Leaving mass out of your design is inefficient, as mass works really well for some aspects of the job, and replacing it with some other effect will be more expensive. Spun fiberglass and foam by themselves have a small effect on reducing sound transmission. Used by themselves they are capable of being useful for acoustic treatment, but that's a different application. They can be useful for perfecting an isolation design by adding damping in hollow spaces.

@John_Dikeman I should better have said "reminds me of", as a more neutral way to bring up the jungle of products.
 
  • Like
Reactions: John_Dikeman

· Registered
Joined
·
1,482 Posts
Egg cartons do not significantly reduce volume overall. They might attenuate sound by an insignificant amount in a tiny sliver of the sound spectrum, but if you're gonna cover your walls with something you'd be well advised to use large, thick, heavy, dense, purpose-built, multi-layer sound attenuation baffles made of several different non-vibrating materials such as mineral wool. Even so, you'd need massive surface coverage. Placement, too, would be critical. (For instance, did you know that sound baffles are more effective when there's a small air gap between them & the wall?)

It's also useful to be clear on whether sound treatment is intended to a.) keep inside sound from going out; b) keep outside sound from coming in; c.) shape interior sound by reducing echoes & attenuating specific frequencies. Each scenario requires different materials & different placement.

If neighbor comfort is a consideration, be aware that sound can travel out of a room not only thru the walls but also via the floor, ceiling, windows, doorways, & electrical outlet boxes.

I claim no expertise about any of this. Among various prior occupations, I was a voiceover actor (videogames, commercials, films, museum exhibits) recording auditions from home & final audio in recording studios. I learned just enough to know that to seriously try to soundproof a room, I'd need a pro acoustician & tons of money. Good luck to you!
 

· Distinguished Member
Joined
·
1,816 Posts
And no offense to you, either. But the first article you posted, says egg cartons "probably won't work," then later "may not work" in COMPLETELY SOUNDPROOFING a room. (The author had evidently never been anywhere it was used.) Then it gives as a top recommendation: egg box foam.

I agree. I could hear the music outside the room. The egg cartons worked to drastically reduce the volume; and in two instances that I know firsthand. And, in any event, complete soundproofing is not necessarily the object of the post

As for mass being needed, lots of it, that's not true. Spun fiberglass and foam are used effectively to reduce sound transmission; there are numerous examples, one being the suggested egg box foam.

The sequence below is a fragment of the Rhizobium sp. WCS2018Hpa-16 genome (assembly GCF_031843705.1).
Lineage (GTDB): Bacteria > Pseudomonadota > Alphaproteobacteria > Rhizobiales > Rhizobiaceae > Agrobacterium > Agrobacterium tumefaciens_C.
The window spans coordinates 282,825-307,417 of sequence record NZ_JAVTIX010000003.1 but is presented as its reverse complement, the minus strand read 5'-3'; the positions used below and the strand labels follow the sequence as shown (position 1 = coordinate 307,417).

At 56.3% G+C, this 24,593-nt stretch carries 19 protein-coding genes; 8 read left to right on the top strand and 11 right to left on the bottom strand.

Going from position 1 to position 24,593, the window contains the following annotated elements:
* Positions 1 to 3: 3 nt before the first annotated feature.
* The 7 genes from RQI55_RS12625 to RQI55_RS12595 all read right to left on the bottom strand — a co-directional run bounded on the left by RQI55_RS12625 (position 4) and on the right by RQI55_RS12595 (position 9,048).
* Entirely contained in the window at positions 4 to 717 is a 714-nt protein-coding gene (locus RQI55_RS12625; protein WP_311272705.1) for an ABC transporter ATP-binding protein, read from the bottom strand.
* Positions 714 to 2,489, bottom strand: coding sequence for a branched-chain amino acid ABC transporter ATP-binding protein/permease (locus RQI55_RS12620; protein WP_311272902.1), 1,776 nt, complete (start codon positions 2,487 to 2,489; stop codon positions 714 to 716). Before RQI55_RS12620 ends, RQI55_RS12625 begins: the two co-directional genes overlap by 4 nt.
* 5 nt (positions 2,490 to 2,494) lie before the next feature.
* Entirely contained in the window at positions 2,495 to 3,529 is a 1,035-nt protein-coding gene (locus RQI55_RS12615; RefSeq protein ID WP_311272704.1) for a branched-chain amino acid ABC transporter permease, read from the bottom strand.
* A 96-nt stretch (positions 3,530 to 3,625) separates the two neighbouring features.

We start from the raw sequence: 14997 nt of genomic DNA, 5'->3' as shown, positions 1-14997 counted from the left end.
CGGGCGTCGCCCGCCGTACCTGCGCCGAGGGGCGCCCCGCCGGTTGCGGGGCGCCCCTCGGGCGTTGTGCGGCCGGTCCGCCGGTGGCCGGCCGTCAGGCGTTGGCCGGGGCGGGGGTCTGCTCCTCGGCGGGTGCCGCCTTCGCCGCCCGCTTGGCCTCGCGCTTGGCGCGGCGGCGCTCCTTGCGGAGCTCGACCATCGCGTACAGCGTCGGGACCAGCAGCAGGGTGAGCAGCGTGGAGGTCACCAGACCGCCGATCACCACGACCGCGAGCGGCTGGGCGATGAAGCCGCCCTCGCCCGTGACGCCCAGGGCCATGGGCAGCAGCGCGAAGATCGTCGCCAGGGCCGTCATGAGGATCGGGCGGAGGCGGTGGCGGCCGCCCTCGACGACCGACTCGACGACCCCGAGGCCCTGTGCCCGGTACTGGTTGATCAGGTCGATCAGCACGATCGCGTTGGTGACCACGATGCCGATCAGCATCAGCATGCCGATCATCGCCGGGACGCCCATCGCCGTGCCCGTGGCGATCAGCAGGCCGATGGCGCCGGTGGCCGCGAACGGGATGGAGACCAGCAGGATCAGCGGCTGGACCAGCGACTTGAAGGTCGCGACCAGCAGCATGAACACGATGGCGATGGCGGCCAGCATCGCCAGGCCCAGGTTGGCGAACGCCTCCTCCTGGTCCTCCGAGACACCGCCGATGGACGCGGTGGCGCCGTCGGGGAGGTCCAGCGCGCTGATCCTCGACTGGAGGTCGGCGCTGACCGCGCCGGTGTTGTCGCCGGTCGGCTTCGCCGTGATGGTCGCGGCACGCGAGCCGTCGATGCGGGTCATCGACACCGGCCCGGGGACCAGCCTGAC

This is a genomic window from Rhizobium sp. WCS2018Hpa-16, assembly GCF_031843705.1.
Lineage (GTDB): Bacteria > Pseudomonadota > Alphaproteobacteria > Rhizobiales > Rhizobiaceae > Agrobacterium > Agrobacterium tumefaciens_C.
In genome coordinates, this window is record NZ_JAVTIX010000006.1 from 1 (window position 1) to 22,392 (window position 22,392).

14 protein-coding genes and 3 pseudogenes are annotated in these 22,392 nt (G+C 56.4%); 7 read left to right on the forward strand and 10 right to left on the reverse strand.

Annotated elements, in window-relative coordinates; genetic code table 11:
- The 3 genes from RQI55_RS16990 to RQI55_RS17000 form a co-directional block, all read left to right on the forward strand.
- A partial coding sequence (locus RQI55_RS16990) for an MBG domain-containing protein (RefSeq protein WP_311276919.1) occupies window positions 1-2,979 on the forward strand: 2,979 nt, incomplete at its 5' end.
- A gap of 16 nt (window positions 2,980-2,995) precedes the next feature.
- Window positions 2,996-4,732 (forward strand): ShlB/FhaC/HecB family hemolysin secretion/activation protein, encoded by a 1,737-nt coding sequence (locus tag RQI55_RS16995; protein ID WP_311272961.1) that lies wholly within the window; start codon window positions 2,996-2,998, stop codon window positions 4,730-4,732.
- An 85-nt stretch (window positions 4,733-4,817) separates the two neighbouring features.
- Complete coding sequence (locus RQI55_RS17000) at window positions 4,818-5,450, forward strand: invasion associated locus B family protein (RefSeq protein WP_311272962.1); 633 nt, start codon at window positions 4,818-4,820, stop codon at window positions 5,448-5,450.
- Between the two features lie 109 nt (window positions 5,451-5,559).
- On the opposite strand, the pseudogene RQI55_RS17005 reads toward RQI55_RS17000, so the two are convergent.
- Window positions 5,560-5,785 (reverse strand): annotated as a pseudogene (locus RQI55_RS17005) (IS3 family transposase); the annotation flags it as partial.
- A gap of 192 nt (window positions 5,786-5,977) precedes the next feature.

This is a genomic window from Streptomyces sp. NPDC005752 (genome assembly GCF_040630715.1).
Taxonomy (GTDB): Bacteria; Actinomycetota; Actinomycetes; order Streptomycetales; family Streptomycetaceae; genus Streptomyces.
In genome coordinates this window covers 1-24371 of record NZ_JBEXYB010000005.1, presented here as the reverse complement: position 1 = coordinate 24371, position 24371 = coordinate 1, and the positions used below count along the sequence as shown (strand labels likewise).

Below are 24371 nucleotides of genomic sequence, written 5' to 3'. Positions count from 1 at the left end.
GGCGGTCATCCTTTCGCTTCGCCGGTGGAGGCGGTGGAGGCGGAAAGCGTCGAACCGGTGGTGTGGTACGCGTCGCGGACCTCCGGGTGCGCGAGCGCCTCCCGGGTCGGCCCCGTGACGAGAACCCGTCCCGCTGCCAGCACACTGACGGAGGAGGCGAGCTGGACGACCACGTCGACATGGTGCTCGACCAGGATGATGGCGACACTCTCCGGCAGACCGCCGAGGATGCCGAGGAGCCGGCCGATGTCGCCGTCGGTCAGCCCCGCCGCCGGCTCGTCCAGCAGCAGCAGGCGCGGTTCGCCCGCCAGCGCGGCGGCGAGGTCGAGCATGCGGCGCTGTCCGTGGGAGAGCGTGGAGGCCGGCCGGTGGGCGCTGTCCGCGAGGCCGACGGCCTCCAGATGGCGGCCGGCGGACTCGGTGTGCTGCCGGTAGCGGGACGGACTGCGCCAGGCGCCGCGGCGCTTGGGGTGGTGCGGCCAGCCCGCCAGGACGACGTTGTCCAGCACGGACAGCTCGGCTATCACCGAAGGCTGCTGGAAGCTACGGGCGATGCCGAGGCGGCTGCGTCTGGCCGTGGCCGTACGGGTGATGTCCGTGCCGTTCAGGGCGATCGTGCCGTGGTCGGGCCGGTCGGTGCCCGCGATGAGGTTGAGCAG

Yep all good points. Those articles don't speak to the level of sound isolation we're looking for when talking about saxophone playing. For instance, egg box foam, which that website is selling... (I did mention those weren't good websites, that's just what i found on a quick google search) That's probably helpful if you want to isolate a room to not hear your neighbour speaking next door or something like that but will do very little to help serious noise like a saxophone. Again, in all cases like this you shouldn't trust any product that can't show some actual proof of exactly how much sound reduction they provide at various frequency levels. Furthermore, it is an acoustic "egg box foam". I think it's only real similarity with actual egg crates is the name and shape and is probably using this soundproofing myth as a marketing gimmick.

Now they may offer solutions for music studios, but I'd bet you anything that would be a far more complicated system than just their acoustic foam. For instance, the Esmono unit I have uses Rockwool inside its steel walls which serves a purpose quite similar to that of this acoustic foam. And it's effective for sound isolation as well as acoustic treatment when used in combination with the extreme mass and density of the metal walls it's contained within. I believe using a variety of materials is very helpful in stopping sound transmission as each material helps scatter the sound waves in different ways. So something like egg box foam followed by thick layers of drywall separated by green glue could give a real impact. That's also why the room within a room is useful, to have the air barrier as well. But simply putting up egg box foam on a standard wall probably will do very little. And egg crates, which are not meant to stop sound waves at all, next to nothing.

Anecdotle evidence, is just hearsay, sorry. Also, did you hear him in the room without the egg crates as well as with to have a subjective view of how much it reduced the volume? It could be he had a rather well insulated room to begin with. That's still not very scientific.

I'm sure if you ask some people who help build studios they could talk for hours about ineffective home studios they've encountered which would drown your two examples. Just sayin.
 
1 - 20 of 30 Posts
Top